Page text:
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FICTION on the WEB short stories by Charlie Fish

The Snake
by Rory Allen

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I was driving along the coast of Salalah, a city on the Indian Ocean south of Oman. As this city is affected by the monsoons the coastline has an abundance of coconut trees and other lush vegetation that produces exotic fruits. One has the feeling of being in the tropics rather than in The Arabian Gulf. Indeed Salalah was at one time the centre of the Frankincense trade and it is in this region, only, that Frankincense, the gold standard of the Ancient World, is grown. It is from here also, long ago in an age shrouded in the mists of time, where the caravans of the Ancient World started their journeys northwards with their precious cargoes. This was in a time when such figures as the Queen of Sheba ruled The Yemen, the original home of all Arabs, and had palaces and courtiers in Salalah.

My journey along the coast took me past a nature conservation area that was fenced off. However there was a gate with a noticeboard outside. I drove my car to the gate, stopped and got out to read the notice. Being in Arabia, the notice was both in English and Arabic. I read the notice and was surprised to find out that its main content was a quotation from The Koran. To paraphrase its contents this is what it said: "Every creature, animal, bird or insect, is part of God's creation and as such require respect from Man, who is God's first creation." I was impressed and also surprised by the similar teachings in our own Bible and in other religions such as Buddhism. I was also reminded of the teachings of St. Francis of Assisi.

I got back into the car and continued my journey along the coast when I chanced upon a hotel. Feeling in need of a rest and some refreshment I went into the hotel and inquired as to whether there was a restaurant or coffee shop. The receptionist led me outside to an expanse of green lawns that backed onto the Indian Ocean where waves of brilliant sky-blue were crashing onto the shoreline. Adjacent to the path was a small pile of boulders, and as we were approaching I saw the unmistakeable shape of a snake slithering and disappearing into this pile of boulders.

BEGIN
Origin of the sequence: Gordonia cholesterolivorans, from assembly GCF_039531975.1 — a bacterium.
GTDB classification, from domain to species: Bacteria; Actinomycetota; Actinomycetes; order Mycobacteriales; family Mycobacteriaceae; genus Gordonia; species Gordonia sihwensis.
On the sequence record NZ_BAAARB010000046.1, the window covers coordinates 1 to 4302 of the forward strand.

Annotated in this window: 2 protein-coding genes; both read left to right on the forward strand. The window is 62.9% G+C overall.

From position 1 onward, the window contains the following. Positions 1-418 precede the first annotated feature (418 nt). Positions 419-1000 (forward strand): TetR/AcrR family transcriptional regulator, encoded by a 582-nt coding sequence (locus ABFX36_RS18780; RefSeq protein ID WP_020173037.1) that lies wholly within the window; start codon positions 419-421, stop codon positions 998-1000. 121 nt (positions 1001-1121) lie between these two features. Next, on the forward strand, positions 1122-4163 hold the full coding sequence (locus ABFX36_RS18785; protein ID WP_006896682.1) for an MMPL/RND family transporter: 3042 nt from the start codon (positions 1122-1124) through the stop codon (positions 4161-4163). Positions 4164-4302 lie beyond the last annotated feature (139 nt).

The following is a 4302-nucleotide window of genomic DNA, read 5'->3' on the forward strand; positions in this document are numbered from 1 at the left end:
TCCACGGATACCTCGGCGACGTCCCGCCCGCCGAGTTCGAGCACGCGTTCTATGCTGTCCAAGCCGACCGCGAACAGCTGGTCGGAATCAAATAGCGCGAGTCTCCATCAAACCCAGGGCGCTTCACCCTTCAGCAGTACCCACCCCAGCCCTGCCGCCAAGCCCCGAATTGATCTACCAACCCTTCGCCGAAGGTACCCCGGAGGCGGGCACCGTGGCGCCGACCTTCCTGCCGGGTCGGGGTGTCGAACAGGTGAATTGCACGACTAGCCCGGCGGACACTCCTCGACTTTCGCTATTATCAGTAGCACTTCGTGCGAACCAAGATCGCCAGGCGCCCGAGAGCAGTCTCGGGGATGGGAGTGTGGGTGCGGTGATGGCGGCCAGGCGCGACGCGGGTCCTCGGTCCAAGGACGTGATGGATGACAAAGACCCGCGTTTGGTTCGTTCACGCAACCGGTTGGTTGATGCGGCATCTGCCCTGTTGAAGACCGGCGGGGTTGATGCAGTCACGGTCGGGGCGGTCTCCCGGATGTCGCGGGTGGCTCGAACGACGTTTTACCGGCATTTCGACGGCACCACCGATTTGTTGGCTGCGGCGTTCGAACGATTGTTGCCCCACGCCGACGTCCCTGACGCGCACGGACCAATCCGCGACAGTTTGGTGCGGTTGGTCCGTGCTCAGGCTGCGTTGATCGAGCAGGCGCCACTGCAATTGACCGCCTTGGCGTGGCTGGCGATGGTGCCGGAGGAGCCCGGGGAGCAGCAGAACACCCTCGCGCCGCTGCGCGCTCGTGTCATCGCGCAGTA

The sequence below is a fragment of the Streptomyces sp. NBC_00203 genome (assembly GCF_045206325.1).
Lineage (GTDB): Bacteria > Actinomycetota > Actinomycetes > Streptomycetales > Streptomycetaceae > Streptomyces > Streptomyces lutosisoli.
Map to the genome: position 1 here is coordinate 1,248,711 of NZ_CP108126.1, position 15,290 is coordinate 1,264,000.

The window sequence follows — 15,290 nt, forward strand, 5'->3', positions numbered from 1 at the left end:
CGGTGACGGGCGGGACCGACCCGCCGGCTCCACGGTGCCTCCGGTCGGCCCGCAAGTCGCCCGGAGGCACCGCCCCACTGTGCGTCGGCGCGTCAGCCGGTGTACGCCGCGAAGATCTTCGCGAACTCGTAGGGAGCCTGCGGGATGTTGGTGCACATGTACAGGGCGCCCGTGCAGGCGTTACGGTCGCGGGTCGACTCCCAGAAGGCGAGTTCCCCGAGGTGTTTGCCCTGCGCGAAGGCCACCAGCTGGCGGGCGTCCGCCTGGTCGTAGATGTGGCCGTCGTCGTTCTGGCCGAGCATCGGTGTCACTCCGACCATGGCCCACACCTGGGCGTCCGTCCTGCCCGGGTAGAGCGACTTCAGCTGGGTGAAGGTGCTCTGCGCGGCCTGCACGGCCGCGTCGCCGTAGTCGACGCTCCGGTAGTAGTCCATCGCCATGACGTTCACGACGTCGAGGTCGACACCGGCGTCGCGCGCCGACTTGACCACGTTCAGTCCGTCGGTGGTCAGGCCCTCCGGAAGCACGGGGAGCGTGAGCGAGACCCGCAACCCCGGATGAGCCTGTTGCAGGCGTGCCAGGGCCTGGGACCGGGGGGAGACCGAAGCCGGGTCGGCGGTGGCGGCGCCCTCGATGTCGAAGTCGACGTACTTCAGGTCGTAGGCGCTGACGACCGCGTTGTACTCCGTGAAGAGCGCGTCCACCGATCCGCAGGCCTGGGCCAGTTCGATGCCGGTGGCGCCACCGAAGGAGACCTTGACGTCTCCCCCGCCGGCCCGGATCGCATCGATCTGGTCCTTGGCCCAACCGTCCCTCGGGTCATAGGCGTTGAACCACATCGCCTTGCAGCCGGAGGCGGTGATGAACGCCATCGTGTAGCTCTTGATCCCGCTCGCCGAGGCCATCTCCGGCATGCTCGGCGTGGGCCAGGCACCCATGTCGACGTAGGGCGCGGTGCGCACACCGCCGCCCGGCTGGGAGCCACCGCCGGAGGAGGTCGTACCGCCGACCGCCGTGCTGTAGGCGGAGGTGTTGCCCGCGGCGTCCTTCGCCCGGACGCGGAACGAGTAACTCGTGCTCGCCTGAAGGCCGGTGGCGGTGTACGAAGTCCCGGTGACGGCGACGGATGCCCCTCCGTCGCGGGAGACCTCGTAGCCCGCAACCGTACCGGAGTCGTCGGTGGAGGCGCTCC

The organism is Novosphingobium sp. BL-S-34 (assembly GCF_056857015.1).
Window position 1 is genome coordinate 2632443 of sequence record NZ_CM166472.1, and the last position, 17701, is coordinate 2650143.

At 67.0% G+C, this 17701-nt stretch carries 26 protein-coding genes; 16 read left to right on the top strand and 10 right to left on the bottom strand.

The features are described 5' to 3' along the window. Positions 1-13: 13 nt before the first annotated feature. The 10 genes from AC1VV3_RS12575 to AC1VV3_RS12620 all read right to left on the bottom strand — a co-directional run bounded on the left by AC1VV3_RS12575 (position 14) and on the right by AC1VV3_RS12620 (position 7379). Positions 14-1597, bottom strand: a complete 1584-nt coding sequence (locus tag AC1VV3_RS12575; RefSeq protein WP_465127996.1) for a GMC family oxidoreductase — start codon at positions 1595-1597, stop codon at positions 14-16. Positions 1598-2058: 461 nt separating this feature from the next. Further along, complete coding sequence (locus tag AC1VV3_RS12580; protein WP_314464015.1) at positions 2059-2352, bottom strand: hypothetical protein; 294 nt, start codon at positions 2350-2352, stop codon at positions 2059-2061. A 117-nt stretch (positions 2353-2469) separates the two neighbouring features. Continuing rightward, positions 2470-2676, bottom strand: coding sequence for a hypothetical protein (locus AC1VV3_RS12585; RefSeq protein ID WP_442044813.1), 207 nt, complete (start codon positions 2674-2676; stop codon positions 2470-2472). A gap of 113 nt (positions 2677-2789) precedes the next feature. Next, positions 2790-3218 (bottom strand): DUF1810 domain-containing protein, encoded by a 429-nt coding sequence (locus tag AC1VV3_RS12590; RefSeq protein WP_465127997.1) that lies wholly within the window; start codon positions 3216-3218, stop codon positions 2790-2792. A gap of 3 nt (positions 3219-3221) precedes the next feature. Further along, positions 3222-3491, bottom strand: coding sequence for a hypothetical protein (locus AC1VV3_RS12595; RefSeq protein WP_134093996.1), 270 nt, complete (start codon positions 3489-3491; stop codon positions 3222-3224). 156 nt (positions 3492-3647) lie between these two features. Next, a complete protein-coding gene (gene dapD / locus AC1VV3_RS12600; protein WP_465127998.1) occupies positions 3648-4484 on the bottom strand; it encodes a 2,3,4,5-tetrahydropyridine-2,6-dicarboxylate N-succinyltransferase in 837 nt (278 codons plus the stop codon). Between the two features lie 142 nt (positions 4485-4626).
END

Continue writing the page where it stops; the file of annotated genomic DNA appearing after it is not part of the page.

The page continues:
On my return from the beachside café, coming upon the same pile of boulders, I saw the head and neck of the snake peering around and surveying the general area. I noticed that the snake was an Arabian Cobra, a highly venomous snake, potentially fatal. The voice of my education was trying to tell me to kill the snake yet my mind was drawn back to the notice outside the Conservation Area and I thought how this snake was actually in its home probably protecting its young. Another thought came to my mind at that very instant; if all animals, birds and insects are part of God's creation, as Human Beings are, did not God also impart to them the same characteristics that he imparted to The Human Race? If that is the case, was this snake only acting on the instincts given by God, protecting her home and family? With these thoughts I walked carefully around the snake and back into my car for I had a job to do. It was as mundane as a visit to the bank.

Having entered the bank I engaged in conversation with a bank clerk and asked him if he had enjoyed his Eid, the Islamic equivalent of The Christian Easter.

"Oh Yes," he replied. I then told him I had just seen a snake. "Where?" he asked.

"In a local hotel," I replied, "perhaps you visited it during Eid."

"Oh no," he said, "when we are free we spend all our time at home with our family. Life is nothing without the home, family and love. A man can own 10,000 camels but without a home, family or love he is a very poor man with great emptiness in his soul. For every creature in God's Universe needs a home. It is of no importance if his home is a palace or a bamboo hut, its value is equal."

I was moved by the simplicity, honesty and the priorities of life reflected in the sentiment of this casual conversation. I thought to myself, yes, every creature and every person created in God's Universe does need a home and no, it is of no importance if this home is a mighty empire or a small strip of land or even a pile of boulders.

As I was driving off home into the blood red Arabian sunset I could not help but think how similar the faiths of Christianity and Islam are and why is it that in the world today they seem at such odds with each other. Perhaps we should take heed of the notice outside the Conservation Area and respect all God's creatures, which includes Man himself. For if there were this mutual respect then there would be no wars. Or is it now too late and have the religions and governments of The World been hijacked by those false prophets whom we were warned against in The Torah, The Bible and The Koran? For if that is the case "as sure as night follows day" Armageddon too will follow on the heels of these false prophets.

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